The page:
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SONG.

But now I mourn that e'er I knew A girl so fair and so deceiving.

Fare thee well.

ON THE BIRTHDAY OF MRS.

WRITTEN IN IRELAND. 1799.

Few have ever lov'd like me,

Yes, I have lov'd thee too sincerely! And few have e'er deceiv'd like thee,

Alas! deceiv'd me too severely.

Of all my happiest hours of joy,

And even I have had my measure, When hearts were full, and ev'ry eye

Hath kindled with the light of pleasure, An hour like this I ne'er was given,

So full of friendship's purest blisses ;
Young Love himself looks down from heaven,
To smile on such a day as this is.
Then come, my friends, this hour improve,

Let's feel as if we ne'er could sever ;
And may the birth of her we love

Be thus with joy remember'd ever !

Fare thee well!- yet think awhile

On one whose bosom bleeds to doubt thee; Who now would rather trust that smile,

And die with thee than live without thee.

Fare thee well! I'll think of thee,

Thou leav'st me many a bitter token; For see, distracting woman, see, My peace is gone, my heart is broken ! –

Fare thee well!

Oh! banish ev'ry thought to-night,

Which could disturb our soul's communion ; Abandon'd thus to dear delight,

We'll ev’n for once forget the Union!
On that let statesmen try their pow'rs,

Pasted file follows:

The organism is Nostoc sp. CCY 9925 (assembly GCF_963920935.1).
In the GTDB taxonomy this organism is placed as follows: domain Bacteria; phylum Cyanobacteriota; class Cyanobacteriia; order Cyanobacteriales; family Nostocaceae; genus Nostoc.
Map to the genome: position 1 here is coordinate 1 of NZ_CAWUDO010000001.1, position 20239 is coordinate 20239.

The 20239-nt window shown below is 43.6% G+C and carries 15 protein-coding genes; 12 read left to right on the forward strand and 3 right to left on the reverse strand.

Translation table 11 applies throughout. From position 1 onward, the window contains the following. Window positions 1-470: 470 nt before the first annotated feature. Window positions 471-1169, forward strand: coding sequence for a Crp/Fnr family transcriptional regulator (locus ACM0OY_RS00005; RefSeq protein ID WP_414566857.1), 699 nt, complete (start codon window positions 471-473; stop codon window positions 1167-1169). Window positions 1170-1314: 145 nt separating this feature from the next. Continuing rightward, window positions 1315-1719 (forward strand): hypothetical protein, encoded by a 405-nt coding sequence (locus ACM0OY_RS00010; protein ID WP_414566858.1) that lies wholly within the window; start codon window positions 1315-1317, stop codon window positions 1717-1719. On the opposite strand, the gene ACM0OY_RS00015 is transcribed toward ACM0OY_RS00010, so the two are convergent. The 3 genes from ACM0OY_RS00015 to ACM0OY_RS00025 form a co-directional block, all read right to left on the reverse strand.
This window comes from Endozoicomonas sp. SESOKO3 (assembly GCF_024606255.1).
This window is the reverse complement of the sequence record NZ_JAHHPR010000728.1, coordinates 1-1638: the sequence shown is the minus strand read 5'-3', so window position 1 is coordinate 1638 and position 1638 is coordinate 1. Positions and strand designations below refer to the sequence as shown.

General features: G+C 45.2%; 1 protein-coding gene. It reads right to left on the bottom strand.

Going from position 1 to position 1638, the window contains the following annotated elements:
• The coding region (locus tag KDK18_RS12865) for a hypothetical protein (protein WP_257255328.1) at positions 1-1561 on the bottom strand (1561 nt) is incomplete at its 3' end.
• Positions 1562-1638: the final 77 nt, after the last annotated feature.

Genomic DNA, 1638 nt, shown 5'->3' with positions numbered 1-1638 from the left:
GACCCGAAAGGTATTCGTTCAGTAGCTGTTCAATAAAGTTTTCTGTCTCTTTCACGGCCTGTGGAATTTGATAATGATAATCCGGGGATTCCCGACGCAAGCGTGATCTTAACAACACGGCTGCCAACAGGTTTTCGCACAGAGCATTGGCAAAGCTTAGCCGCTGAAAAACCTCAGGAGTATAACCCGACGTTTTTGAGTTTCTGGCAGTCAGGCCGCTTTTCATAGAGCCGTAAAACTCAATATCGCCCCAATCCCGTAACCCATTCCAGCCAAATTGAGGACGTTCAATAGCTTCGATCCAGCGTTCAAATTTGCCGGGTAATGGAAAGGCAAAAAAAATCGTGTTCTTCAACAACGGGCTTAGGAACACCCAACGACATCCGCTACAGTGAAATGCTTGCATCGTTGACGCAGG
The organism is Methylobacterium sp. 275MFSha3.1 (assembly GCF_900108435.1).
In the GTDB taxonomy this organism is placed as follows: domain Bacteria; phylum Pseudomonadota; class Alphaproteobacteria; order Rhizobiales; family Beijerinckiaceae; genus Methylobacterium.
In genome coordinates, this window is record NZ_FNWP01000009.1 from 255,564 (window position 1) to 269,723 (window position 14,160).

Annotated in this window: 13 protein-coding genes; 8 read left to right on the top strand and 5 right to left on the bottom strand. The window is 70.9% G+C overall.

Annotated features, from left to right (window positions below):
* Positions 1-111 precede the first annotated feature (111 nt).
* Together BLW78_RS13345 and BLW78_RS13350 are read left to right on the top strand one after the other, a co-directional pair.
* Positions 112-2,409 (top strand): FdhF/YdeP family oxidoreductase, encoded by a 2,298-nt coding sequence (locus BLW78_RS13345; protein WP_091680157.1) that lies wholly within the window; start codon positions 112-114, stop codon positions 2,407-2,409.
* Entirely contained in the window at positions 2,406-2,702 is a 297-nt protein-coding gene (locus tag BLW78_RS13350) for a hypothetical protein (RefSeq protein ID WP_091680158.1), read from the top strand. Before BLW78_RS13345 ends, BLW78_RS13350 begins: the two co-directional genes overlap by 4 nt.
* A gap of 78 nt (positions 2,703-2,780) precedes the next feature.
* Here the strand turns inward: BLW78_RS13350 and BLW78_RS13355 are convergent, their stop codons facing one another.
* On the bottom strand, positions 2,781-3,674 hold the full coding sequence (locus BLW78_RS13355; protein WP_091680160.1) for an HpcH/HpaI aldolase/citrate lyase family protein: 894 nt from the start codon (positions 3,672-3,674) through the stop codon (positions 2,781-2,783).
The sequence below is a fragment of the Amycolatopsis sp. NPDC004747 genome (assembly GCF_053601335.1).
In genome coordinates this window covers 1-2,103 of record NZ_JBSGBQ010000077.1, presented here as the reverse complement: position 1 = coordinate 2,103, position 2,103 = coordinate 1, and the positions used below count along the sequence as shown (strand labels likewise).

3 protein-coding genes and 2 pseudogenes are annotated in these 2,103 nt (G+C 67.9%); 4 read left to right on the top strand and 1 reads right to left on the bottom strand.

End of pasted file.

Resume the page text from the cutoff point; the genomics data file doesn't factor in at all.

And tremble o'er the rights they'd die for ;
The union of the soul be ours,
And ev'ry union else we sigh for.

Then come, my friends, &c.

MORALITY.

A FAMILIAR EPISTLE.

ADDRESSED TO J. AT-NS-N, ESQ. M. R. I. A.

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Though long at school and college dosing, O'er books of verse and books of prosing, And copying from their moral pages Fine recipes for making sages ; Though long with those divines at school, Who think to make us good by rule ; Who, in methodic forms advancing, Teaching morality like dancing, Tell us, for Heaven or money's sake, What steps we are through life to take: Though thus, my friend, so long employ'd, With so much midnight oil destroy'd, I must confess, my searches past, I've only learn'd to doubt at last. I find the doctors and the sages Have differ'd in all climes and ages, And two in fifty scarce agree On what is pure morality. "Tis like the rainbow's shifting zone, And every vision makes its own.

SONG.

Mary, I believ'd thee true,

And I was blest in thus believing ;

The doctors of the Porch advise, As modes of being great and wise, That we should cease to own or know The luxuries that from feeling flow :" Reason alone must claim direction, " And Apathy's the soul's perfection.

I These words were written to the pathetic Scotch air " Galla Water."

* Like a dull lake the heart must lie; “ Nor passion's gale nor pleasure's sigh, * Though Heav'n the breeze, the breath, supplied, * Must curl the wave or swell the tide!”

That Epictetus blam'd that tear,
By Heaven approv'd, to virtue dear!

Such was the rigid Zeno's plan To form his philosophic man; Such were the modes he taught mankind To weed the garden of the mind; They tore from thence some weeds, 'tis true, But all the flow'rs were ravag'd too!